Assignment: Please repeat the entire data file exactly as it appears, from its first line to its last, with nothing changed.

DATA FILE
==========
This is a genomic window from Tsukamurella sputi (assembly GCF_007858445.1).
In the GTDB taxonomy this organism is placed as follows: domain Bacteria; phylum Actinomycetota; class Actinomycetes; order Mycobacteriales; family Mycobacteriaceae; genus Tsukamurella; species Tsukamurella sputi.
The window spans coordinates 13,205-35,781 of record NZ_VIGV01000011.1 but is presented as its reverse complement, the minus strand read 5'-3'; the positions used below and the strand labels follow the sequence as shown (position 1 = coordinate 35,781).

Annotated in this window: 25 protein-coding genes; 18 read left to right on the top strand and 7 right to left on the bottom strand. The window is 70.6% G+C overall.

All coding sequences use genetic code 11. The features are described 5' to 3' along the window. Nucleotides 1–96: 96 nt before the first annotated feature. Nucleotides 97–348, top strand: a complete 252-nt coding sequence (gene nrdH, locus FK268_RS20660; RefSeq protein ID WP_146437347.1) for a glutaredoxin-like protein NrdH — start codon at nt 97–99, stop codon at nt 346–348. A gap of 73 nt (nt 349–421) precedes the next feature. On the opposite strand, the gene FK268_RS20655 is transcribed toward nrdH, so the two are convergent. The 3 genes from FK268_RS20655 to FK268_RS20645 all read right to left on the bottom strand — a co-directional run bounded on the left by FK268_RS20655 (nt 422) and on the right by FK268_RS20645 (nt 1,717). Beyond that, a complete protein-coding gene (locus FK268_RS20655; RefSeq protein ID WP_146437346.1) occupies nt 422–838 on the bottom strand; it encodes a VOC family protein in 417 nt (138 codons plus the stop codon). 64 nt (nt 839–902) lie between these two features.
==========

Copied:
This is a genomic window from Tsukamurella sputi (assembly GCF_007858445.1).
In the GTDB taxonomy this organism is placed as follows: domain Bacteria; phylum Actinomycetota; class Actinomycetes; order Mycobacteriales; family Mycobacteriaceae; genus Tsukamurella; species Tsukamurella sputi.
The window spans coordinates 13,205-35,781 of record NZ_VIGV01000011.1 but is presented as its reverse complement, the minus strand read 5'-3'; the positions used below and the strand labels follow the sequence as shown (position 1 = coordinate 35,781).

Annotated in this window: 25 protein-coding genes; 18 read left to right on the top strand and 7 right to left on the bottom strand. The window is 70.6% G+C overall.

All coding sequences use genetic code 11. The features are described 5' to 3' along the window. Nucleotides 1–96: 96 nt before the first annotated feature. Nucleotides 97–348, top strand: a complete 252-nt coding sequence (gene nrdH, locus FK268_RS20660; RefSeq protein ID WP_146437347.1) for a glutaredoxin-like protein NrdH — start codon at nt 97–99, stop codon at nt 346–348. A gap of 73 nt (nt 349–421) precedes the next feature. On the opposite strand, the gene FK268_RS20655 is transcribed toward nrdH, so the two are convergent. The 3 genes from FK268_RS20655 to FK268_RS20645 all read right to left on the bottom strand — a co-directional run bounded on the left by FK268_RS20655 (nt 422) and on the right by FK268_RS20645 (nt 1,717). Beyond that, a complete protein-coding gene (locus FK268_RS20655; RefSeq protein ID WP_146437346.1) occupies nt 422–838 on the bottom strand; it encodes a VOC family protein in 417 nt (138 codons plus the stop codon). 64 nt (nt 839–902) lie between these two features.